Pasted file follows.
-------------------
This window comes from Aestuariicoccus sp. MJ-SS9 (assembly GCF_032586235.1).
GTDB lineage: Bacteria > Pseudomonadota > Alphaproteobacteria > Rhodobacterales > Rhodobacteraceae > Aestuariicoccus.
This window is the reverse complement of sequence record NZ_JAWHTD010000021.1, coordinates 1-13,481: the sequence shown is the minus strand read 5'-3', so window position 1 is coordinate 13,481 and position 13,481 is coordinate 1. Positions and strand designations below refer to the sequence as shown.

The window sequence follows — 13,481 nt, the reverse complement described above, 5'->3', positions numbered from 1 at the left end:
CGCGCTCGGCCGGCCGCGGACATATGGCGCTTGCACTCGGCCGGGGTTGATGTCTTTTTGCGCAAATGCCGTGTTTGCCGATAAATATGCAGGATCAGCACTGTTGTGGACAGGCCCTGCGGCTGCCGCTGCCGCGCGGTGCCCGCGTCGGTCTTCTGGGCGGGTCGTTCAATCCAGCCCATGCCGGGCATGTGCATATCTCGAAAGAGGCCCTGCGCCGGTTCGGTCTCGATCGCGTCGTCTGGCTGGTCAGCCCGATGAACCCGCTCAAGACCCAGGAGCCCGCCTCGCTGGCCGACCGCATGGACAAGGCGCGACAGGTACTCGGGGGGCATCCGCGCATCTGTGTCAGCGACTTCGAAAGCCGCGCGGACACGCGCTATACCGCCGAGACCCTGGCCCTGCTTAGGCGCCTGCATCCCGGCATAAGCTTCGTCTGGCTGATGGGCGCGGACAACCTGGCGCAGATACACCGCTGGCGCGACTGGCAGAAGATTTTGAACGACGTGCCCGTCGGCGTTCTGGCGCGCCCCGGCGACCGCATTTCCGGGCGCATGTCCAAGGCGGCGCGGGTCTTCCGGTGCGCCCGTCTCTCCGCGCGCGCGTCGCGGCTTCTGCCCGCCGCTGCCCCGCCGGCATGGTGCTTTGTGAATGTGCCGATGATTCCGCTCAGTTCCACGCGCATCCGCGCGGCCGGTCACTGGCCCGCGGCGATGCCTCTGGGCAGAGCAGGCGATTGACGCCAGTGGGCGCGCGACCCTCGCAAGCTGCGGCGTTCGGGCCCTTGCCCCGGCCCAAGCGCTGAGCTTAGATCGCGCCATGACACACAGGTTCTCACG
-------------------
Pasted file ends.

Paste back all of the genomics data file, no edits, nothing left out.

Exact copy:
This window comes from Aestuariicoccus sp. MJ-SS9 (assembly GCF_032586235.1).
GTDB lineage: Bacteria > Pseudomonadota > Alphaproteobacteria > Rhodobacterales > Rhodobacteraceae > Aestuariicoccus.
This window is the reverse complement of sequence record NZ_JAWHTD010000021.1, coordinates 1-13,481: the sequence shown is the minus strand read 5'-3', so window position 1 is coordinate 13,481 and position 13,481 is coordinate 1. Positions and strand designations below refer to the sequence as shown.

The window sequence follows — 13,481 nt, the reverse complement described above, 5'->3', positions numbered from 1 at the left end:
CGCGCTCGGCCGGCCGCGGACATATGGCGCTTGCACTCGGCCGGGGTTGATGTCTTTTTGCGCAAATGCCGTGTTTGCCGATAAATATGCAGGATCAGCACTGTTGTGGACAGGCCCTGCGGCTGCCGCTGCCGCGCGGTGCCCGCGTCGGTCTTCTGGGCGGGTCGTTCAATCCAGCCCATGCCGGGCATGTGCATATCTCGAAAGAGGCCCTGCGCCGGTTCGGTCTCGATCGCGTCGTCTGGCTGGTCAGCCCGATGAACCCGCTCAAGACCCAGGAGCCCGCCTCGCTGGCCGACCGCATGGACAAGGCGCGACAGGTACTCGGGGGGCATCCGCGCATCTGTGTCAGCGACTTCGAAAGCCGCGCGGACACGCGCTATACCGCCGAGACCCTGGCCCTGCTTAGGCGCCTGCATCCCGGCATAAGCTTCGTCTGGCTGATGGGCGCGGACAACCTGGCGCAGATACACCGCTGGCGCGACTGGCAGAAGATTTTGAACGACGTGCCCGTCGGCGTTCTGGCGCGCCCCGGCGACCGCATTTCCGGGCGCATGTCCAAGGCGGCGCGGGTCTTCCGGTGCGCCCGTCTCTCCGCGCGCGCGTCGCGGCTTCTGCCCGCCGCTGCCCCGCCGGCATGGTGCTTTGTGAATGTGCCGATGATTCCGCTCAGTTCCACGCGCATCCGCGCGGCCGGTCACTGGCCCGCGGCGATGCCTCTGGGCAGAGCAGGCGATTGACGCCAGTGGGCGCGCGACCCTCGCAAGCTGCGGCGTTCGGGCCCTTGCCCCGGCCCAAGCGCTGAGCTTAGATCGCGCCATGACACACAGGTTCTCACG